Sen. Joe Lieberman has changed his tune on Barack Obama. After campaigning across the country for Republican John McCain in 2008 and attacking Obama as naive, untested and unwilling to take on powerful special interests, Lieberman now showers praise on the popular new Democratic president.
"He's shown real leadership," Lieberman told The Associated Press in an interview. "Bottom line: I think Barack Obama, president of the United States, is off to a very good start."
The Connecticut independent, who faces re-election in 2012 in a state where Obama is popular, is eager to mend fences with Democrats still fuming over his criticism of Obama during the general election campaign.
Lieberman has applauded Obama's national security team. He gushed over Obama's "inspirational and unifying" inaugural. Lieberman even played a key role helping Obama win Senate passage of the economic stimulus plan.
As if to underscore the point, Lieberman has even clashed on the Senate floor with his pal McCain over the stimulus plan and a District of Columbia voting rights bill.
"I don't think of Joe as the independent, I really think of Joe as a Democrat," said Lieberman's home state colleague, Sen. Christopher Dodd, D-Conn.
It's a striking turnaround from the days when Lieberman was a fixture at McCain's side during campaign stops. McCain had even considered making Lieberman, who nearly won the vice presidency on the Democratic ticket with Al Gore in 2000, his running mate.
"Do I think it is more principle or politics?" said Quinnipiac University Poll director Doug Schwartz of Lieberman's moves. "It is a tough question."
Lieberman's campaigning for McCain hurt him with Connecticut voters, particularly Democrats, Schwartz said.
Connecticut's Attorney General Richard Blumenthal, who is mentioned as a possible 2012 Senate Democratic candidate, would beat Lieberman by 28 points in a hypothetical matchup, a recent Quinnipiac poll showed.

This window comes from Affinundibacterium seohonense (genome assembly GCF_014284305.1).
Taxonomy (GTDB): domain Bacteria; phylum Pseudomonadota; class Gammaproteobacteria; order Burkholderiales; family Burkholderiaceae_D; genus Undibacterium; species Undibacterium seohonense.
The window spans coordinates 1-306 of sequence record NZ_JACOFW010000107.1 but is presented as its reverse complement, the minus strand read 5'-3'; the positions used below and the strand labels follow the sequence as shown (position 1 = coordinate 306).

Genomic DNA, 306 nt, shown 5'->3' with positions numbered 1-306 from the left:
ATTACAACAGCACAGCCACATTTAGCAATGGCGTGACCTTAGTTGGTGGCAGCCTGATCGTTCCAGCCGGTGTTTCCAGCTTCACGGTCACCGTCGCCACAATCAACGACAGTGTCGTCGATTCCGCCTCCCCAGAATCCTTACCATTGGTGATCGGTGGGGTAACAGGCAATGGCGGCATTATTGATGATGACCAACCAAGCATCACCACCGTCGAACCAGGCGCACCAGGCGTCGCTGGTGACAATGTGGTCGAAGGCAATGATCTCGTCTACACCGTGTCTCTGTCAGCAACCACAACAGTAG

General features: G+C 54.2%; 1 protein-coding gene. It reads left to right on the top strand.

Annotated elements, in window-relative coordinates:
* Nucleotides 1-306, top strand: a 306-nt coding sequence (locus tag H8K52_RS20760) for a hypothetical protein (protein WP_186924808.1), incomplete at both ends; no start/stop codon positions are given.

Lieberman scoffed at any suggestion his embrace of Obama is more about political expediency than principle.
"I haven't changed ... I've always had a voting record that is more with the Democrats than with the Republicans," he said.
Many Democrats still chafe at how Lieberman needled Obama during his Republican National Convention speech with the line "eloquence is no substitute for a record."
Or when Lieberman cast the race as a choice between "one candidate, John McCain, who has always put the country first, worked across party lines to get things done, and one candidate who has not. Between one candidate who's a talker, and the other candidate who's the leader America needs as our next president."
Lieberman said he understands why he struck a nerve with Obama's backers.
"We were in the middle of a campaign and we just plain disagreed ... When I said those things not only did I believe them, but I believe looking at the records of the two people then, they were right," Lieberman said.
Lieberman said he never meant to suggest that Obama did not put his country first. Lieberman said his words were "too subject" to that interpretation and that he wishes he had spoken more clearly.
After the election at Obama's urging, Senate Democrats decided not to punish Lieberman. They voted to let him keep his chairmanship of the Homeland Security and Governmental Affairs Committee. Obama was eager to strike a bipartisan tone for his presidency.
"President Obama played a very important role, he was very gracious," said Lieberman, who has since called Obama to thank him. "That obviously sealed the deal and I appreciated it a lot."
Liberal bloggers fumed. Vermont Sen. Bernie Sanders, an independent, called it a "slap in the face" for millions of Americans who backed Obama.
But Democrats need Lieberman's support in a chamber where it takes 60 of the 100 senators to overcome the threat of a Republican filibuster. They feared punishing Lieberman could drive him to the GOP. Lieberman remains a registered Democrat and caucuses with Senate Democrats.
Lieberman was re-elected in 2006 as an independent after losing his state's Democratic primary to wealthy businessman Ned Lamont, an anti-war candidate.
Top Democrats like Dodd and Obama who had supported Lieberman in the primary instead backed party nominee Lamont in the fall race. Lieberman was disappointed that some old friends weren't loyal to him.
"Joe is gonna do what's in his interest politically because he had a near-death experience," said Tad Devine, a Democratic strategist who advised Lieberman in 2000. "Losing the party nomination has given him enormous freedom to think and to do as he wants."